The "voice-family" hack, better known as the Tantek Celik Box Model Hack, is used to hide specific CSS rules from IE4/5 on Windows because of incorrect implementations of the CSS standard in those browsers. It is an attempt to deliver the most correct single stylesheet to all browsers, without resorting to browser sniffing and multiple stylesheets.
Ironically this hack is the result of many man-hours (months?) of experimentation and testing to develop a standards-compliant stylesheet that works across older, newer, and future browsers. It is one of several workarounds that been created to make up for the horrible state of browser compliance to the CSS standard.
See Jeffrey Zeldman's Designing with Web Standards for an in-depth look at why adhering to standards (as much as possible) is a worthy goal, and why using browser sniffing and multiple stylesheets only causes headaches for the developer:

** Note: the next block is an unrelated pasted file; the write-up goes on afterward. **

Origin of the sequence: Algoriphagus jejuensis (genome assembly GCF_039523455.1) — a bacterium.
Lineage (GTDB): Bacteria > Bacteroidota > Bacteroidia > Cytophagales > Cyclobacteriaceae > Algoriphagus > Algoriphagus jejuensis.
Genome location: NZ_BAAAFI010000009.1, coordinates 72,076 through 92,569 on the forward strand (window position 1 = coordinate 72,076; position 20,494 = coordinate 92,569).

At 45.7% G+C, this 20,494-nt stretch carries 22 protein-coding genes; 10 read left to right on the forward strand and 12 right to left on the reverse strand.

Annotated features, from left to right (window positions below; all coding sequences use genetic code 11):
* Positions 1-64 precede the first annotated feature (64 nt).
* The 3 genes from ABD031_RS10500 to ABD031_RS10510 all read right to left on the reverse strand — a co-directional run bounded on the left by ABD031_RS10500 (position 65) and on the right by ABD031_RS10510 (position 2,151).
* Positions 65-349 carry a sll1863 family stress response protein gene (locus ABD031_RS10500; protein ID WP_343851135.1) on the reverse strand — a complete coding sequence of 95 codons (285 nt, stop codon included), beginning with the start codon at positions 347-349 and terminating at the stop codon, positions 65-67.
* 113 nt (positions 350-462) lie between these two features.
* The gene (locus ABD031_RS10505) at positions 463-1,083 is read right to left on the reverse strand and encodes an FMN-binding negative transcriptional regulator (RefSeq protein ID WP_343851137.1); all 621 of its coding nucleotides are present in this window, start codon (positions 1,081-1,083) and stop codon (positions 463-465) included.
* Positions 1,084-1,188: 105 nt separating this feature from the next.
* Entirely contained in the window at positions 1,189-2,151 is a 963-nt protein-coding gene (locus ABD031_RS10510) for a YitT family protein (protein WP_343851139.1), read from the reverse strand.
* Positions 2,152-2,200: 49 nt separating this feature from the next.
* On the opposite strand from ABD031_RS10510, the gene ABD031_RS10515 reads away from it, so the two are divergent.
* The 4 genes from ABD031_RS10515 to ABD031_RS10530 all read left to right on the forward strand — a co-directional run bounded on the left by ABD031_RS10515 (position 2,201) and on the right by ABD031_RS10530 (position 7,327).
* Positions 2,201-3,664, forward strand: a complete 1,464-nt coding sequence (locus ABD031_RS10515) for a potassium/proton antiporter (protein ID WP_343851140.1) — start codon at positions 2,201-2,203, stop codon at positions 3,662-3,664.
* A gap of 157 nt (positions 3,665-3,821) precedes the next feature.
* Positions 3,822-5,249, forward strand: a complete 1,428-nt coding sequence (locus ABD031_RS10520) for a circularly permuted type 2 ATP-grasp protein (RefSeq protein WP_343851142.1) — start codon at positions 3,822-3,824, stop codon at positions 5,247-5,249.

One example is the arms race to keep up with browser/operating system combinations, not to mention mobile phones and other future devices with browsing capability. The detection code has to be changed with each new combination, and because of the way that many browsers masquerade as Netscape Navigator, detection can become a full time job.
Another good reference is the Web Standards Project, which has a lot of good information and tutorials on the subject:
If you move your coding style towards standards-compliance, you will generally not have to be as concerned about the release of future browsers. Yes, you still have to test against them, but you don't have to write and then test custom stylesheets for each one.